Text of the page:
And then, they were off and we were standing there, suitcases in hand, expectant looks on our faces. Where to first? Was there time to catch an earlier ferry?
We arrived at the dock in time to wave goodbye… So back we went to Government Street. First stop Munro’s bookstore, then Murchie’s again to pick up souvenir teas for the family. Then the Irish Linen Shop across the street and down a little to find some nice handkerchiefs for me and a pretty table runner for my mother-in-law who actually has space to put such things.
And then… The Maritime Museum, a very interesting place for two boys and their mother! Again, wonderful, nice people. I think we had the whole museum to ourselves, being Monday afternoon only an hour and a bit before closing… they kindly kept our suitcases behind the counter so we could explore freely. And I asked before taking pictures — they are a little dark and blurry because I had to take them without a flash.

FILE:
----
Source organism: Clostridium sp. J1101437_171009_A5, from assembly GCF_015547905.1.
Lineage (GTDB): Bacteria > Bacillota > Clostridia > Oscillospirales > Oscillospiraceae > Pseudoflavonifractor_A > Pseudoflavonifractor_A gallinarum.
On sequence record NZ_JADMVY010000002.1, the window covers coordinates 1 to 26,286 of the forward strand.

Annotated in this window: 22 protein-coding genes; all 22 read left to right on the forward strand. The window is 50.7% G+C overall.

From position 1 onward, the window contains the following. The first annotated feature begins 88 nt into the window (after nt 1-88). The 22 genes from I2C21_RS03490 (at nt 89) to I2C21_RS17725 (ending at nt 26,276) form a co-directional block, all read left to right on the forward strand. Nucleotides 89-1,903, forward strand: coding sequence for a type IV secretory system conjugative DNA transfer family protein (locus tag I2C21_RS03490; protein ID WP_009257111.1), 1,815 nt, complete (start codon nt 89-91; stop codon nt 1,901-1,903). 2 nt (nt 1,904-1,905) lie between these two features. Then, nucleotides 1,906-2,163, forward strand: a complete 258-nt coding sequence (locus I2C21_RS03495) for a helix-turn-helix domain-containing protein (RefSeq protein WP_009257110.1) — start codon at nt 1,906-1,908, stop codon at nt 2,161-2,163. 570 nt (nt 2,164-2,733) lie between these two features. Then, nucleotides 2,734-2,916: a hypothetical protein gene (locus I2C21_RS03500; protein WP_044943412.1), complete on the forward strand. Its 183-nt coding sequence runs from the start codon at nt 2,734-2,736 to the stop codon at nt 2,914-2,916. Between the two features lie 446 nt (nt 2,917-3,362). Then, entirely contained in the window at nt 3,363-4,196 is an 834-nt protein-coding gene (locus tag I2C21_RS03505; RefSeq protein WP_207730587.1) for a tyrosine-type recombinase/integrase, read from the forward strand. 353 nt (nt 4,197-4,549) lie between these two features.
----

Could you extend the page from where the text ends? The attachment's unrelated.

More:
The museum starts out with an historical perspective on water activities, which the children and I found most interesting! Here is something that puts modern day punishments into perspective…
And one that shows just how much bigger people today are. stidkid#2 is standing next to a soldier’s breastplate and helmet. Considering he hasn’t even begun to stop growing…
A unique item in the museum is the Tilikum, a dugout boat found on Vancouver Island and converted into an ocean-going sailboat in the early 1900s. Here are the boys at the stern. the original canoe stopped at the lower blue stripe:
And stidkid#2 at the bow.
Opposite the bow of the Tilikum was a figurehead. I regret that I did not write down the name of her ship:
This was the permanent exhibit. Upstairs were more, we were able to view the one on the second floor before closing time, titled “P.O.S.H., for Port Outbound; Starboard Home.” It is a look back at the heyday of ships as the major mode of distance transport. The museum curator said they were able to interview a number of people who had either traveled on the boats or worked on them. What a terrific experience that must have been! If you can get to this museum, I do recommend it. It fronts on a pedestrian street, but is easily reached from either Government Street or Wharf Street.